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Life Arts    H4'ed 10/31/20

The Edgar Poe You Never Knew: a Mere Writer of Horror or a Humanist Master of the Mind

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Published from Rising Tide Foundation

What did Poe mean when he wrote "But in all ages the great obstacles to advancement in Art have been opposed by the so-called men of science."? If you are not certain of the answers to these questions, keep them in mind as we go further and I will address them---

Edgar Allen Poe Mural
Edgar Allen Poe Mural
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What say of it? what say CONSCIENCE grim, T hat spectre in my path?

-Chamberlain's Pharronida

This is a transcript of a lecture given at an RTF Symposium titled "The Edgar Poe You Never Knew"

The purpose of this paper is to debunk the myth surrounding Poe; that he was just a mere writer of horror and that he had an unhealthy obsession with the mad and the morbid--- since isn't that all he ever wrote about?

Not only is Poe associated with the mad but many think he must have been mad himself, since in order to portray madness with such depth of understanding, it is commonly thought that one must partake in that very thing. Further claims conclude that Poe was an alcoholic and gambler, thus sharing in the qualities of many of the characters he chose to write about. Therefore, the narrative has been that while Poe was a gifted and intelligent writer, he was also deeply disturbed, and that his stories reflected the inner turmoil and conflict he suffered within himself against the demons that he was so evidently battling. Thus, reading his stories of horror are entertaining displays and insights into madness, but at best, are an interesting study of psychology into the criminally insane. Otherwise, there is no other worth or value to be found in them, and for the majority of his readership, Poe's short stories are rather likened to a dark desert that is to be voraciously consumed.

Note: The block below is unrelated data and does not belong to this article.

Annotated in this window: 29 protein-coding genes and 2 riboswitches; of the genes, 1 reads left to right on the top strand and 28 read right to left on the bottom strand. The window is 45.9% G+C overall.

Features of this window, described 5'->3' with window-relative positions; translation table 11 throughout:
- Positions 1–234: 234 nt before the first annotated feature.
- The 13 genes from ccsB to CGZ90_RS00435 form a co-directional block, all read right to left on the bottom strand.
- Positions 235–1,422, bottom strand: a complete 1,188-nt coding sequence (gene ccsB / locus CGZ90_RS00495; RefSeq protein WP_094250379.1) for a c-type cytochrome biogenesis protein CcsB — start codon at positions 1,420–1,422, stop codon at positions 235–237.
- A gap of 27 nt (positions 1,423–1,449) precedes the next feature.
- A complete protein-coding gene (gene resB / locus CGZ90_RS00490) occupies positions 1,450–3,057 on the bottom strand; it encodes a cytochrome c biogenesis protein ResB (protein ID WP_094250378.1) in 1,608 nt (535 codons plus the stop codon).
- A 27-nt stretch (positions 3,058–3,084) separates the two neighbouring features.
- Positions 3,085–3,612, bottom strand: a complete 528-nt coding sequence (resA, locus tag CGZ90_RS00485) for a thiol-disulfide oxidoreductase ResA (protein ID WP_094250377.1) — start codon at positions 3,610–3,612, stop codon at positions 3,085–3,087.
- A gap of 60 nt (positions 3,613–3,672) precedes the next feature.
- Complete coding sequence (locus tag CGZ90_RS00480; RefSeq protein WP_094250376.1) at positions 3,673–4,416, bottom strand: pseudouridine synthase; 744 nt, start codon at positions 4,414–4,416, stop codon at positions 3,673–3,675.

Well, I disagree. In this paper I will present a rebuttal to these popular opinions about Poe, that what seems to be Poe's unhealthy obsession with the criminally insane is in fact an intervention into the mind of his readership. What many of us have been guilty of when attempting to describe Poe, is the failure to ask ourselves the questions: "Well, why do we find his stories fascinating and entertaining? What draws us to the supposed horror?" Many of the characters developed in his stories, despite having done terrible acts, have often a degree of relatability when their inner thoughts are shared with us. Is he trying to humanise the diabolic and make us feel sympathy for its crimes? Or is he revealing a part of ourselves that we were not fully conscious of beforehand, and that we MUST be conscious of in order to avoid our own self destruction?

Mellonta Tauta

Before I go into an investigation of one Poe's most famous short "horror" stories, I wanted to quickly discuss with you the last essay Poe wrote at the end of his life titled Eureka, of which Mellonta Tauta was published as a stand-alone segment in 1849. In this short story the narrator is speaking from the future (April 1, 2848 to be exact). The narrator goes on in a letter he is writing to a friend how history (basically the time of Poe) compares with that of the future (or present time of the narrator). In his letter, he compares various things from the past and future and what he thinks of them. Sometimes he expresses a conclusion we can agree with and others times not, the reader must decide for themselves what to do with this.

In one of the sections which I want to go over with you in detail, the narrator brings up two methods of investigation; a priori (deductive) and a posteriori (inductive) thinking.

-- the first aeronaut, maintained the practicability of traversing the atmosphere in all directions-- he was scarcely hearkened to at all by his contemporaries, who looked upon him as merely an ingenious sort of madman, because the philosophers(!) of the day declared the thing impossible.

Really now it does seem to me quite unaccountable how any thing so obviously feasible could have escaped the sagacity of the ancient savans. But in all ages the great obstacles to advancement in Art have been opposed by the so-called men of science. To be sure, our men of science are not quite so bigoted as those of old: ---oh, I have something so queer to tell you on this topic.

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Cynthia Chung is a lecturer, writer and co-founder and editor of the Rising Tide Foundation (Montreal, Canada).  She has lectured on the topics of Schiller's aesthetics, Shakespeare's tragedies, Roman history, the Florentine Renaissance among other subjects. She is a writer for (more...)
 

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